What is Alliteration and How to Write One?

Besides explaining alliteration in detail, this post covers how alliterations can lift your writing, common pitfalls to avoid while writing them, and how to write them in a step-by-step method. And all of this through several examples.

What is alliteration?

Alliteration, like onomatopoeia, is figurative language (and within that a device of sound) that focuses on sounds of words to make writing expressive and memorable. They’re often used in poems, songs, brand names, and ads. In alliteration, two or more consecutive words, usually but not always, start with the same consonant sound. (More than two consecutive words with same sound though may look little forced as part of an actual piece of writing.) Same sound though doesn’t necessarily mean same letters. After all, different letters can produce same sound.

(Note: First, I haven’t counted articles, prepositions, pronouns, and conjunctions towards the words that alliterate. Second, I’ve avoided names as alliterative words because I believe that’s shortcut and isn’t genuine alliteration. Third, my comments that go with examples are in square brackets.)

Examples (words that alliterate have been underlined):

Do you want cold coffee?

The lazy lion preferred to scavenge than to hunt.

Disgruntled dishwashers don’t wash dishes.

More resources on alliteration:

Does alliteration have to start with the same letter?

No. Alliterations focuses on sameness of consonant sounds at the start. Key word here is sound and not letter. Examples:

Gentle Jack didn’t create unnecessary fuss.

The sleepy city has no nightlife.

These are examples of alliteration because the two words start with the same consonant sound even though they don’t share the first letter.

And for the same reason of sameness of consonant sounds, two words with the same letter may not alliterate. Examples:

Thirsty tiger lapped up water to his fill.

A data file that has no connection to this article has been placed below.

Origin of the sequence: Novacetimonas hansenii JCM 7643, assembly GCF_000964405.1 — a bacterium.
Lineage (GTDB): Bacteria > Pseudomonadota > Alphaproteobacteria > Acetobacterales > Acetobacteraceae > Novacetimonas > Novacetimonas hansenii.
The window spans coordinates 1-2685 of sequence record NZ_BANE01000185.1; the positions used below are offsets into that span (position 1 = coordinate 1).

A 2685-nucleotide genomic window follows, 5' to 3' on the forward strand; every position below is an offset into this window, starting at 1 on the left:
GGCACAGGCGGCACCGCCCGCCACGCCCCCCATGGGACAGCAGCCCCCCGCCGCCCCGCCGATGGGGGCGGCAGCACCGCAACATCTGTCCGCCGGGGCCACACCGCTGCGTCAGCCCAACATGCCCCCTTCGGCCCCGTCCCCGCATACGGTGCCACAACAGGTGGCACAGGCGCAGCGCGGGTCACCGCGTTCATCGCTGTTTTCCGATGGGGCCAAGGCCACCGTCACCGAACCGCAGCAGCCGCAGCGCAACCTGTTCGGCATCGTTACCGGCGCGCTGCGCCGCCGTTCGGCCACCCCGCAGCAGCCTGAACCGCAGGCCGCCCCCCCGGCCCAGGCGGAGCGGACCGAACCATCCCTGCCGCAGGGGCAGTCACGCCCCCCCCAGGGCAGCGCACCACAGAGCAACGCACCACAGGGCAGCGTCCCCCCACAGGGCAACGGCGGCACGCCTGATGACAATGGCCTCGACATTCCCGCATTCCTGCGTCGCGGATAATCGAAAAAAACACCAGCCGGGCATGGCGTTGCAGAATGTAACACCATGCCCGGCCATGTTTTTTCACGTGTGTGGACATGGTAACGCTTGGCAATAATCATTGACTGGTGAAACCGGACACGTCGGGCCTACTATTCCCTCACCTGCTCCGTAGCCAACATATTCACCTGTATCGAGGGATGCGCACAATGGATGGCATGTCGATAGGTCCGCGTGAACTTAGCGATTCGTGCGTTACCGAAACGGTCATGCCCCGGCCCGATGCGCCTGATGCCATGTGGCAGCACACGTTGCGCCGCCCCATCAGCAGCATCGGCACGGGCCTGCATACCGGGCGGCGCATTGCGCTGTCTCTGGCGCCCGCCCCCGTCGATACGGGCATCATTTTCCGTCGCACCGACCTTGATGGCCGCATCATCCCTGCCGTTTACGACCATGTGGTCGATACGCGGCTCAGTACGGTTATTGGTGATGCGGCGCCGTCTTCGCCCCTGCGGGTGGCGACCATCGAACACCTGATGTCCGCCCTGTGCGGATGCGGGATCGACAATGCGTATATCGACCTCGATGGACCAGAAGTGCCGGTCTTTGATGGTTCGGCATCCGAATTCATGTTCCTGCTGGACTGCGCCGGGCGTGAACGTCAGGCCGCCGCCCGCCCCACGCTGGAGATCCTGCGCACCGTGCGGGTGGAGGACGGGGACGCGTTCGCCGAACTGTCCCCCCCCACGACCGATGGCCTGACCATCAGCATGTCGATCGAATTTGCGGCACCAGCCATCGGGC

The crocodile chased the wildebeest, but it swam to safety.

In the first sentence, thirsty and tiger don’t alliterate even though they start with the same letter. That’s because they’ve different starting consonant sounds. In the second sentence, swam and safety alliterate, but crocodile and chased don’t for the same reason.

Note that some definitions of alliteration on the internet say ‘two consecutive words that start with the same sound or letter’. That’s incorrect. There is no place for sameness of letters in alliteration. What matters is sound and that too consonant.

Can alliterative words start with vowel sounds?

No. None of these is an example of alliteration:

Alice asks for axes.

Air Asia

Alaska Airlines

American Airlines

American Apparel

Emerson Electric

The words start with the same sound, but they’re all vowel sounds. Remember the definition of alliteration? Consonant sound. Some, though, mistakenly list the four brand names listed above as examples of alliteration.

For the uninitiated, sounds are not same as letters. Whereas English language has 26 alphabets, it has 44 sounds (some vowel sounds, some consonant sounds). A letter can, therefore, have multiple sounds. For the purpose of alliterations, your assessment of starting sound will be correct in most cases. In case of doubt, check the phonetic pronunciation of the word in any online dictionary, and tally the first symbol in the pronunciation with the symbols in the chart of vowel and consonant sounds (you can Google such chart). If the first symbol in the pronunciation matches with one of the vowel sounds in the chart, then the starting sound is a vowel. Otherwise, a consonant.